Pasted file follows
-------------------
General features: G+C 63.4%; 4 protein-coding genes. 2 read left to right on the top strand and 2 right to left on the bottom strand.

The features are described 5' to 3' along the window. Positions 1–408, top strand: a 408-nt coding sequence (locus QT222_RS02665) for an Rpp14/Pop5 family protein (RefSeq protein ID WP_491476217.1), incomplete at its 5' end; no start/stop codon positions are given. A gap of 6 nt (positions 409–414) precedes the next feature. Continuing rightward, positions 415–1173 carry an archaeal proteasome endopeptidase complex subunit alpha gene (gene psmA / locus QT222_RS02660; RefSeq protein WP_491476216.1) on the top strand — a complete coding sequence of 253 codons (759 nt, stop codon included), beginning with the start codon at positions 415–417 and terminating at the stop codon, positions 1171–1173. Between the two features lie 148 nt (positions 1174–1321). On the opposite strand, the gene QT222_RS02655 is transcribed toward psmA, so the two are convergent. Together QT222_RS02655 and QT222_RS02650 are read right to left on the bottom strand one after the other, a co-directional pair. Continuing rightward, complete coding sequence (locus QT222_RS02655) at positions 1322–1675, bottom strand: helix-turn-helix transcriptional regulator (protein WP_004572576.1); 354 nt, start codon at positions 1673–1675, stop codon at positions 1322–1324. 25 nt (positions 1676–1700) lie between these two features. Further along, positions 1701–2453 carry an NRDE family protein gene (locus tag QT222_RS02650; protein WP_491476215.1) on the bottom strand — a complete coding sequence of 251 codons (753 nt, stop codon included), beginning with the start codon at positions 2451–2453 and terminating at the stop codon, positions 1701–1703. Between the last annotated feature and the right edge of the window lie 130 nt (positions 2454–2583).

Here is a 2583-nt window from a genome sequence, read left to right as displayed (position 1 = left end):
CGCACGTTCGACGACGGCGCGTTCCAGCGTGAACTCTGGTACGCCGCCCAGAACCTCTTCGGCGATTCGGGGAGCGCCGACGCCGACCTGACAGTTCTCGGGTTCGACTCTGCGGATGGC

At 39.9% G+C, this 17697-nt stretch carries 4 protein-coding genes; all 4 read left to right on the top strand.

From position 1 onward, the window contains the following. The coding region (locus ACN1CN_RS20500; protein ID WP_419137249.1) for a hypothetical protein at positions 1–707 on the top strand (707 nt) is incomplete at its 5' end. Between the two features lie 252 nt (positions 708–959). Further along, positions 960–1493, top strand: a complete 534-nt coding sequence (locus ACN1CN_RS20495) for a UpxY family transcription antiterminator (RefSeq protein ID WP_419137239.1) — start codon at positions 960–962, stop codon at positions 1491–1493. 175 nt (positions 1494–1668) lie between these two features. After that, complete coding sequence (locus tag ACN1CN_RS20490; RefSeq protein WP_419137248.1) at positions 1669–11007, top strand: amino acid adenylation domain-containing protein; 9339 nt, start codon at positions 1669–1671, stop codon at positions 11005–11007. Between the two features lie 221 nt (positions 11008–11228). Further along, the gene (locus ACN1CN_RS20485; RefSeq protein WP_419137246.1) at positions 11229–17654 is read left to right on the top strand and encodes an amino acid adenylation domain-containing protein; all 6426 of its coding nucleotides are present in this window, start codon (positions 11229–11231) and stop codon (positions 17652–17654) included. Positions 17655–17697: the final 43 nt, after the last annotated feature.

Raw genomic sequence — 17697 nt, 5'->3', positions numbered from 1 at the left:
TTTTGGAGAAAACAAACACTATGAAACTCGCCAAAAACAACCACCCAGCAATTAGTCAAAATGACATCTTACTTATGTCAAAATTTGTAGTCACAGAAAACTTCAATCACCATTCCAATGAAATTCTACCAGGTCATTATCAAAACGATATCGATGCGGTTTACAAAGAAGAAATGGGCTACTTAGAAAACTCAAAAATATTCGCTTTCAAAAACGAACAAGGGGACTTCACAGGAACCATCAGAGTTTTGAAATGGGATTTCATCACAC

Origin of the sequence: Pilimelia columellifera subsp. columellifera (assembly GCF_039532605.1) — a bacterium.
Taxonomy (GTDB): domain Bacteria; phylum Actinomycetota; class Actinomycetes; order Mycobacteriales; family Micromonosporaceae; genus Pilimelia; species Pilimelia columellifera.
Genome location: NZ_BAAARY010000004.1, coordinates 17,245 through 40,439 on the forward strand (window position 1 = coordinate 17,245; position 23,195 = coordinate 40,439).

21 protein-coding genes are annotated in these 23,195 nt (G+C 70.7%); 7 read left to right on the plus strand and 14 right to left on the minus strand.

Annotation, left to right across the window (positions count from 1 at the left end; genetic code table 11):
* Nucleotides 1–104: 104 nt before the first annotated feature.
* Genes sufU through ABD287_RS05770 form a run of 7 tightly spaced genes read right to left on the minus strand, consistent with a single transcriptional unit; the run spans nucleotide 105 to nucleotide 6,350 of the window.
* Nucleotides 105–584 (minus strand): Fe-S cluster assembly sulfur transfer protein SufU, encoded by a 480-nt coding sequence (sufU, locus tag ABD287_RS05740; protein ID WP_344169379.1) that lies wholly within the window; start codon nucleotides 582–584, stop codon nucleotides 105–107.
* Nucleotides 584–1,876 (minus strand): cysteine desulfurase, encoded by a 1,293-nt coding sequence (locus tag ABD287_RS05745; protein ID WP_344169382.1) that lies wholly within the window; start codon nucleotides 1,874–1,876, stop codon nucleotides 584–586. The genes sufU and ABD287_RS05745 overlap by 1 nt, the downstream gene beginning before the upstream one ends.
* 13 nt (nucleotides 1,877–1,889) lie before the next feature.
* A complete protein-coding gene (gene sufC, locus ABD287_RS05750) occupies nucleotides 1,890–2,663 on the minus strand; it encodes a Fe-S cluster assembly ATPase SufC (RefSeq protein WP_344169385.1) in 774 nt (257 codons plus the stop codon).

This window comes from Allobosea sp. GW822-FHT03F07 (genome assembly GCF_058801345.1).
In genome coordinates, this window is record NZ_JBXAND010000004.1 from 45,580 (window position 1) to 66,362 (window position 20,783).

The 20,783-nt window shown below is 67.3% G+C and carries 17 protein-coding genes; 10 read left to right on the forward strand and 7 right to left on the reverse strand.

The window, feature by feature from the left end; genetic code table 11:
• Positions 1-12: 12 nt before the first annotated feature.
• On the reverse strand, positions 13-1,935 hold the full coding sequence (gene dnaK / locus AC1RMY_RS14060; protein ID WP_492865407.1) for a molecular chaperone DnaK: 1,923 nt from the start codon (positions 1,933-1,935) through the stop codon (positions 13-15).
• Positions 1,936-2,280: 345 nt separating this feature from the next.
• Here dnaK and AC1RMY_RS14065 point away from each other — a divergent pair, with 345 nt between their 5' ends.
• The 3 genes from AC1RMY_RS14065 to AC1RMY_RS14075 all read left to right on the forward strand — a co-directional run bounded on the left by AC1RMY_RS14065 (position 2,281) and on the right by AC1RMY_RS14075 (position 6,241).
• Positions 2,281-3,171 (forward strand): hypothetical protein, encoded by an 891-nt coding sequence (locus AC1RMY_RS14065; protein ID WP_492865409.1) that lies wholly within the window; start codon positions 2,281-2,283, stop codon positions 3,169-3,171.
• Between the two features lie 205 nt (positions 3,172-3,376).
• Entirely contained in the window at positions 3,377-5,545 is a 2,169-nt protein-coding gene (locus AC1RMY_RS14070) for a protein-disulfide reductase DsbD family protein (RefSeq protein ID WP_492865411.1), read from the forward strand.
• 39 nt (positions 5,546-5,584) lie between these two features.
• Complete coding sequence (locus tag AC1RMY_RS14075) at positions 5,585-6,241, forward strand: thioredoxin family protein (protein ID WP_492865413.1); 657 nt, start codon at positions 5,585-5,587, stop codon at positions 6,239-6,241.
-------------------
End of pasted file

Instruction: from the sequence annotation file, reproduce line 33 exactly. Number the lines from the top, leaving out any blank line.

• Complete coding sequence (locus tag AC1RMY_RS14075) at positions 5,585-6,241, forward strand: thioredoxin family protein (protein ID WP_492865413.1); 657 nt, start codon at positions 5,585-5,587, stop codon at positions 6,239-6,241.